Lin-Manuel Miranda to Host GHOSTBUSTERS Screening at United Palace, 3/23
The United Palace Theatre and UPCA (United Palace of Cultural Arts) will feature a 30th Anniversary screening of Ivan Reitman's classic comedy GHOSTBUSTERS, as part of it's new "Sunday Movies at the Palace" screening series, curated and hosted by Tony and Grammy Award-winning performer/writer Lin-Manuel Miranda (In the Heights) on March 23rd. Stage show begins at 5:00 followed by the screening at 5:30.
"Sunday Movies at the Palace," last month featured a screening of WEST SIDE STORY with special guest Rita Moreno. Host Lin-Manuel will introduce GHOSTBUSTERS at the historic Upper Manhattan venue with a stage show, including special surprise guests and a tribute to the comedic genius of the late Harold Ramis.
The "Sunday Movies at the Palace with Lin-Manuel Miranda" series was conceived after the 5-year anniversary concert of "In the Heights" nearly sold out the Palace in 2013. Miranda met with UPCA Executive Director Mike Fitelson to discuss future plans and said his dream was to present iconic New York films in his community, where the last movie theatre closed in 2011. Upcoming screenings include:
- Apr. 27, "King Kong" 1933, 100 min
- May 18, "The Warriors" 1979, 92 min
- June 22, "Manhattan" 1979, 96 min
Directed by Ivan Reitman, the 1984 classic comedy featuring a cast which included Bill Murray, Dan Aykroyd, Ernie Hudson, Harold Ramis, Rick Moranis and Sigourney Weaver, GHOSTBUSTERS is about three unemployed parapsychology professors who set up shop as a unique ghost removal service. Eventually, the Ghosbusters are called on to save the Big Apple.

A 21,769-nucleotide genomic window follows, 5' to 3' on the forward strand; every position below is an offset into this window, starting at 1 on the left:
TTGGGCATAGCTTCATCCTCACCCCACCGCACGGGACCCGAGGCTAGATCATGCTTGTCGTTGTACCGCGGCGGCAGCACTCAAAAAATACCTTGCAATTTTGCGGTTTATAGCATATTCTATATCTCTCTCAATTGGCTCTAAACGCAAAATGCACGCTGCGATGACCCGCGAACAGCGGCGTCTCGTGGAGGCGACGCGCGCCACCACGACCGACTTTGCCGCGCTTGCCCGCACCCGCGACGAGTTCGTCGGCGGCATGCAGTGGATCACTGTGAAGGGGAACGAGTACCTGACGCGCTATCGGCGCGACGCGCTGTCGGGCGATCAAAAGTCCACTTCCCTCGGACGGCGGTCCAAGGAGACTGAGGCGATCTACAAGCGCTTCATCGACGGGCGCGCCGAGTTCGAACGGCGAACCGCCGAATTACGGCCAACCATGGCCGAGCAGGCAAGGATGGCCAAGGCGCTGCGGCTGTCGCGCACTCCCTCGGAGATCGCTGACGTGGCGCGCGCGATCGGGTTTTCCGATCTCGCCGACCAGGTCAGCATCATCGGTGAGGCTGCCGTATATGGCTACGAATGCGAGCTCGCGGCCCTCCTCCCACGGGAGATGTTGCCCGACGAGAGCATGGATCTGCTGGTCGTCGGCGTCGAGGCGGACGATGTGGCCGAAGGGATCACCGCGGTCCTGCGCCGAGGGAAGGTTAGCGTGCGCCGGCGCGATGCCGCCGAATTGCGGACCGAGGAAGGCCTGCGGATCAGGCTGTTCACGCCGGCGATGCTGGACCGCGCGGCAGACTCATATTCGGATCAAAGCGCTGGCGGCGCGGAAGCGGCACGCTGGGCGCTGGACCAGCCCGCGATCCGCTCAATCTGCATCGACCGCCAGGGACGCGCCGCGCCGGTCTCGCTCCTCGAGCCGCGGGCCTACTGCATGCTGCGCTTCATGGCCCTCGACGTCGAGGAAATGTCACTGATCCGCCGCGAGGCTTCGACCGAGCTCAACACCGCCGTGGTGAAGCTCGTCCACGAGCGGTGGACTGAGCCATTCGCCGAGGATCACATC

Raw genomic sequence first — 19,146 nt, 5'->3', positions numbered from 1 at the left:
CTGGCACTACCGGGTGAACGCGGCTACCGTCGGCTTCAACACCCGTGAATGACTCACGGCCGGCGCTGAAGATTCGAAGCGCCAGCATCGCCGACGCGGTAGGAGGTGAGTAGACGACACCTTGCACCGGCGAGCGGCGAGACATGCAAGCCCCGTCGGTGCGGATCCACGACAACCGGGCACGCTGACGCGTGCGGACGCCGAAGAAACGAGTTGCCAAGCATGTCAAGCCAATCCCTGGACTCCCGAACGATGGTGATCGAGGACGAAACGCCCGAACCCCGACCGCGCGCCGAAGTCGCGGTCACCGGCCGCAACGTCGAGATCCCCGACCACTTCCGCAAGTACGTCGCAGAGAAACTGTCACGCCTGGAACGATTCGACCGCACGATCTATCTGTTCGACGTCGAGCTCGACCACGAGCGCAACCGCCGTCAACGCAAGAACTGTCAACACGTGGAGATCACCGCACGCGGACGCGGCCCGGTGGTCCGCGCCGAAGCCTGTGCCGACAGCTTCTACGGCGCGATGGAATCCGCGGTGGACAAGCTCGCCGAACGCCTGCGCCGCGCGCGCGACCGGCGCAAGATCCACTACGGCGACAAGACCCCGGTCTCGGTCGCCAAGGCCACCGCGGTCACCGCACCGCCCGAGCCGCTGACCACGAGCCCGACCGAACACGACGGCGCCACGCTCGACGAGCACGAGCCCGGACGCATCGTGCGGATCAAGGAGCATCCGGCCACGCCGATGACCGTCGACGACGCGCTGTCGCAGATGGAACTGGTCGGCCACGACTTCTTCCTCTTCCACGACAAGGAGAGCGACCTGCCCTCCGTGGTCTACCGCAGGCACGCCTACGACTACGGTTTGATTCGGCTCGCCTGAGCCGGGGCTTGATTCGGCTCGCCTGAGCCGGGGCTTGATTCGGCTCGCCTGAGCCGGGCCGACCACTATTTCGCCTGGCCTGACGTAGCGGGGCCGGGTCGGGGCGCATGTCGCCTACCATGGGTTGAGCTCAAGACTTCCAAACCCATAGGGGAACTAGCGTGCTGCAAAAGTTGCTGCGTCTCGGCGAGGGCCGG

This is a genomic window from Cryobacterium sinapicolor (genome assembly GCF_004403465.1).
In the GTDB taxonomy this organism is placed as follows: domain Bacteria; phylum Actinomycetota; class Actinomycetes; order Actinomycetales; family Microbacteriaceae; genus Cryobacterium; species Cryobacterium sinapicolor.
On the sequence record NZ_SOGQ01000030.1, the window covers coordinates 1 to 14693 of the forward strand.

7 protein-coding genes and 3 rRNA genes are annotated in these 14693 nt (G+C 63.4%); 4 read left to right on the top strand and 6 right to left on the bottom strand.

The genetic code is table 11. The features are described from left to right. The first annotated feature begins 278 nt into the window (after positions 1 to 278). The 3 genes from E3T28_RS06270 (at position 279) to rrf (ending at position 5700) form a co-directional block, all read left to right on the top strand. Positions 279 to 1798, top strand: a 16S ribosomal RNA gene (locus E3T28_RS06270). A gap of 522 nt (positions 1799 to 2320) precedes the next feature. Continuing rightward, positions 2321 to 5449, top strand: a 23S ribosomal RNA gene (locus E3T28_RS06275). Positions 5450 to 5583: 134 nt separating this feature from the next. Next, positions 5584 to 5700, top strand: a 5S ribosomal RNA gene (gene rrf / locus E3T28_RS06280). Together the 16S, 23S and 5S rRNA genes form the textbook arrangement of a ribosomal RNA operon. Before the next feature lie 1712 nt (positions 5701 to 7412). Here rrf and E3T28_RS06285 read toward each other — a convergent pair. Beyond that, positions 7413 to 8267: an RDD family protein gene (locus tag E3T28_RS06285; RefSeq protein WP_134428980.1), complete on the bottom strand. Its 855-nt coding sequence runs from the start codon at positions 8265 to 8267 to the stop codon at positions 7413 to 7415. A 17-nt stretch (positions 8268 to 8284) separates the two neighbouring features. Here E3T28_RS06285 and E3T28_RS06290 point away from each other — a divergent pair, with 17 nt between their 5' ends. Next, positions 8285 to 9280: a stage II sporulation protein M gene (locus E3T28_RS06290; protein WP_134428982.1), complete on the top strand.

Tickets can be purchased for $15 at the box office beginning at 2:00 on March 23rd or for $10 online in advance at www.unitedpalace.org/events/447-ghostbusters. $5 for children under 12. Guests wearing tuxedos or gowns get a free bag of popcorn.
Originally called the Loew's 175th Street Theatre when it opened in 1930, the theatre served as a vaudeville house and movie palace. The amazing architecture depicts gilded Buddhas and lions, intricate hand-carved Moorish patterns, and statuesque elephants. The last of the five Loew's Wonder Theatres, it was designed by noted theatre architect Thomas Lamb with the interiors overseen by decorative specialist Harold Rambusch. At nearly 3800 seats, it is the 4th largest venue in Manhattan.
In 1969, as the era of the grand movie palaces was in its twilight, the theatre was purchased by Rev. Ike, considered the first black televangelist. He moved his church here and soon after renamed it the United Palace. As a successful "prosperity preacher" Rev. Ike was able to maintain the glorious theatre as he built his congregation through radio and television.
Upon Rev. Ike's death in 2009 his son Xavier assumed control of the Palace. In 2012 Xavier fulfilled his dream of creating an arts and cultural center by incorporating the United Palace of Cultural Arts (UPCA) as an independent nonprofit. Its mission is to transform lives through the arts in Washington Heights, which has few spaces dedicated to performing arts. Over the last year UPCA has hosted community arts programs, provided space for local artists to create and present their work, and hosted events in the spectacular theatre.
Photo Credit: Walter McBride